A pregnant woman comes into an emergency room on a weekend evening. She reports that she fell on her stomach and is worried about her unborn child. The woman also has some minor bruising around her wrists and arms not consistent with this most recent injury. Is it the responsibility of an emergency room physician to screen this woman for interpersonal violence, more commonly referred to as domestic violence?
The American Medical Association (AMA) recommends universal screening of all women requesting services at emergency rooms. In some respects this makes good sense. Unlike TV dramatizations most females experiencing interpersonal violence do not walk around with black eyes and other glaring signs of physical abuse. Assessing all female patients for interpersonal violence, regardless of stated reason for entering the ER, can increase the number of women identified and referred to potentially desired resources. In the rush to get through high case loads, emergency room doctors may over look, or misunderstand signs of interpersonal violence, unless specifically screening for them. Despite the recommendation of the AMA for universal screening of interpersonal violence and the large body of evidence suggesting that emergency rooms provide a conduit to access women at high risk for interpersonal violence, screening does not consistently take place in ERs across the country. Recent work by Sormanti and Smith (2010) looked at the attitudes of ER physicians about universal screening for interpersonal violence.
Emergency room doctors listed a variety of reasons why they did not think ER physicians should screen for interpersonal violence. These range from belief that asking screening questions would offend female patients and potentially result in complaints to concerns over already high caseloads and the increased time and paper work required to screen all female patients for interpersonal violence. Doctors also expressed concern about not having specific knowledge and training about interpersonal violence and the proper steps to take (hospital protocol) if suspected in a patient. In fact, half of the ER doctors Sormanti and Smith spoke with did not know if their hospital had any kid of interpersonal violence protocol. Even before entering residency and the hospital setting physicians in training receive the implicit message that interpersonal violence is not an issue that falls within their purview. The average physician receives a total of two hours of training on interpersonal violence during the course of medical school.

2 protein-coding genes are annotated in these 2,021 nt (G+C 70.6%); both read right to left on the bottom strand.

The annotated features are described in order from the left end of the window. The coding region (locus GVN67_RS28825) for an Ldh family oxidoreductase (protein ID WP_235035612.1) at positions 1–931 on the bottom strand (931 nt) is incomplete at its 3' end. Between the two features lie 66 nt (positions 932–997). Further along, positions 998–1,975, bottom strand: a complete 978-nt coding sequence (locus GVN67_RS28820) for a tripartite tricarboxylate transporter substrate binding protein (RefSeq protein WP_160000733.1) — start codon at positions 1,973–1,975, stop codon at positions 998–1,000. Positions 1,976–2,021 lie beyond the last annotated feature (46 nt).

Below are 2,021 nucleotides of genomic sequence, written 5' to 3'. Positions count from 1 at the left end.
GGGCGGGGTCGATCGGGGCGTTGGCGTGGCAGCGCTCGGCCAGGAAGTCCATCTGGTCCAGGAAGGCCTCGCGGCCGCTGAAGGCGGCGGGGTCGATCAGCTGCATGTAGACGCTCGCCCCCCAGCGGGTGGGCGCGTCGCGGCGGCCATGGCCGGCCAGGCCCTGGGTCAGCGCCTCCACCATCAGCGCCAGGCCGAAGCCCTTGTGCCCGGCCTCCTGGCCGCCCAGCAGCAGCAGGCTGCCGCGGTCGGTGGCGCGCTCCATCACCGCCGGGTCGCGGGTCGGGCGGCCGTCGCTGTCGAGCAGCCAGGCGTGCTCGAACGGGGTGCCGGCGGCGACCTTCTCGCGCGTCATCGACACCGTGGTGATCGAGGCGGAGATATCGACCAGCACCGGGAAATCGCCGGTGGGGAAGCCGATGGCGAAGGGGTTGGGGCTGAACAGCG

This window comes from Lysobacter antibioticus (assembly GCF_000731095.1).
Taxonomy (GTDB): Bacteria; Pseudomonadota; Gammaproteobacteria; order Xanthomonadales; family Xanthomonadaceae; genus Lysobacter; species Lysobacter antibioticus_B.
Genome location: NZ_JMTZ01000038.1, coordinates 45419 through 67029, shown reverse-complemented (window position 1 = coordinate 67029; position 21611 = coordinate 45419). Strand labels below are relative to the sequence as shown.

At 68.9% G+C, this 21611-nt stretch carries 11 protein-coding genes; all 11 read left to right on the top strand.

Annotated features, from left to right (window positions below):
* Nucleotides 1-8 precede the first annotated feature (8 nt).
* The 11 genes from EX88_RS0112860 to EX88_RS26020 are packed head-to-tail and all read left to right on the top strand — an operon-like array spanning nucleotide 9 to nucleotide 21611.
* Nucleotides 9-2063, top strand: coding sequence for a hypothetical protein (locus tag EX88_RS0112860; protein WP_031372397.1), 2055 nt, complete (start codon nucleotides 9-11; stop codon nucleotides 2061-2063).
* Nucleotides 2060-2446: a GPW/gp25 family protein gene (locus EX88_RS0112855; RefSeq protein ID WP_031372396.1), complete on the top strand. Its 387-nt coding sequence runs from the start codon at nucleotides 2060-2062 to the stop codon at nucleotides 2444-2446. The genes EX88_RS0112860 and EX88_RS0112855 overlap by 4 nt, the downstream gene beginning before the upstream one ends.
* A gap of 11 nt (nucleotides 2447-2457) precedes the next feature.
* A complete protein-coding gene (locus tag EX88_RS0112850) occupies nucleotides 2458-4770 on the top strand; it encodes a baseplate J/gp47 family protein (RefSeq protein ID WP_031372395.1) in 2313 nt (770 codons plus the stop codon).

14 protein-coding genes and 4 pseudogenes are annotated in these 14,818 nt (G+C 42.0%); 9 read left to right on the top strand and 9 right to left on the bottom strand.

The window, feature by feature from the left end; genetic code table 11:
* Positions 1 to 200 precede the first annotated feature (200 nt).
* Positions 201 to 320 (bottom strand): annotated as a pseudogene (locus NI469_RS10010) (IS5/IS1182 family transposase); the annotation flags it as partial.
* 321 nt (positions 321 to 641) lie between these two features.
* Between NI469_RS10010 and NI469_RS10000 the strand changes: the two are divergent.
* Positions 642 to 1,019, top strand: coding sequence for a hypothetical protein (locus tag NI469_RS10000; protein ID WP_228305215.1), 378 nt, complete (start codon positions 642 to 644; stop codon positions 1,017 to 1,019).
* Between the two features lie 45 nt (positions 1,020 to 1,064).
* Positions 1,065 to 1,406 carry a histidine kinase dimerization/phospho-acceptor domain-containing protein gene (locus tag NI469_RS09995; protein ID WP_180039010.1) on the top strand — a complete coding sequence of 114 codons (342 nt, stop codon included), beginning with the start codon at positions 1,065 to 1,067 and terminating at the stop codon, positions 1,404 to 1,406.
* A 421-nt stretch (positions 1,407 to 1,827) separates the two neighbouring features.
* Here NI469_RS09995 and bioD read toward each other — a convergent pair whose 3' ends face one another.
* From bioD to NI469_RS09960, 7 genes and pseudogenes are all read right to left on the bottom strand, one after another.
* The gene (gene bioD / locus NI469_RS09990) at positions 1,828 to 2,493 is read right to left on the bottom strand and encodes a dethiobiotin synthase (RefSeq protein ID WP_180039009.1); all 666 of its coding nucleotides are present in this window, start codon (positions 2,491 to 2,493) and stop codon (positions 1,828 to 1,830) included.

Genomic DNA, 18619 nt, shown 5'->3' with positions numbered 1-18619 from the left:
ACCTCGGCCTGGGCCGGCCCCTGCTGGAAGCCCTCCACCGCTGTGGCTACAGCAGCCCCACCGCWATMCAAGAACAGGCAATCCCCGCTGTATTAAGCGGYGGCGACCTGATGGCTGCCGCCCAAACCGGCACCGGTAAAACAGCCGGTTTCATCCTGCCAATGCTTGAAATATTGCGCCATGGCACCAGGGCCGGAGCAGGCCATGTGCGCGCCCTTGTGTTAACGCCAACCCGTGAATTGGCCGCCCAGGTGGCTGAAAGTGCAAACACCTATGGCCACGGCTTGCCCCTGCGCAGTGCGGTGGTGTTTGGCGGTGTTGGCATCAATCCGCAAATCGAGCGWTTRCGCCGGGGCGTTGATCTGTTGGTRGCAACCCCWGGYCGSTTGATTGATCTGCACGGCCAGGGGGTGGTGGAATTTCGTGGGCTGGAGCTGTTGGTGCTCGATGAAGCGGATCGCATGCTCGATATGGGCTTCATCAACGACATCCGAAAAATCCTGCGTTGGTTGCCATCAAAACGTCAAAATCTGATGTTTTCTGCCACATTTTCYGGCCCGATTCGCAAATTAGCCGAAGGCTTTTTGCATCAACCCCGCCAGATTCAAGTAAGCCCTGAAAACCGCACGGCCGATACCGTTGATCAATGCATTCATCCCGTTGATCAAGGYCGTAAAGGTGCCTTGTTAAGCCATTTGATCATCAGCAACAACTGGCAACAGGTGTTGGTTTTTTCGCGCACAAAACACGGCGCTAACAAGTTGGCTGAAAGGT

Sormanti and Smith (2010) bring up important issues about the structure of our medical system, emergency medical services and ethical quandaries the medical profession must grapple with. Ample data exists, and common sense supports, the statement that large numbers of victims of interpersonal violence pass through ER doors. Only a fraction of these cases are identified within emergency room walls and referred for services. If the medical profession acknowledges the responsibility to screen for interpersonal violence in ER settings (e.g. AMA recommendations) and provide victims with service options, then medical training from its infancy and hospital protocol need to reflect this. Future physicians should spend more than the sum total of two hours during the course of medical school learning about issues surrounding intimate partner violence, barriers to resources and effective methods to communicate and support victims. Physicians that do not that learn interpersonal violence is not just an issue for social workers or psychologists, but a medical issue as well, may not buy into the idea that they have some responsibility to look for and address it within their caseloads. Likewise, medical facilities and ERs need to rigorously develop, support and enforce screening protocols for interpersonal violence. Developing a protocol, even a fantastic protocol, that half your staff physicians do not know about, means at best you effectively serve half of your target population. Even if ER doctors know an effective protocol for interpersonal violence screening, they need to have consistent support services at their disposal to effective use that protocol. It does very little good to invest in developing a protocol and training physicians, if a physician cannot locate a social worker to provide information and follow-up services after identifying a victim of interpersonal violence. Rectifying these issues will ultimately require a change in values within medical schools and residency training as well as the financial commitment of hospitals to develop and support effective protocols for intimate partner violence screening.
Sormanti M, & Smith E (2009). Intimate partner violence screening in the emergency department: U.S. medical residents’ perspectives. International quarterly of community health education, 30 (1), 21-40 PMID: 20353925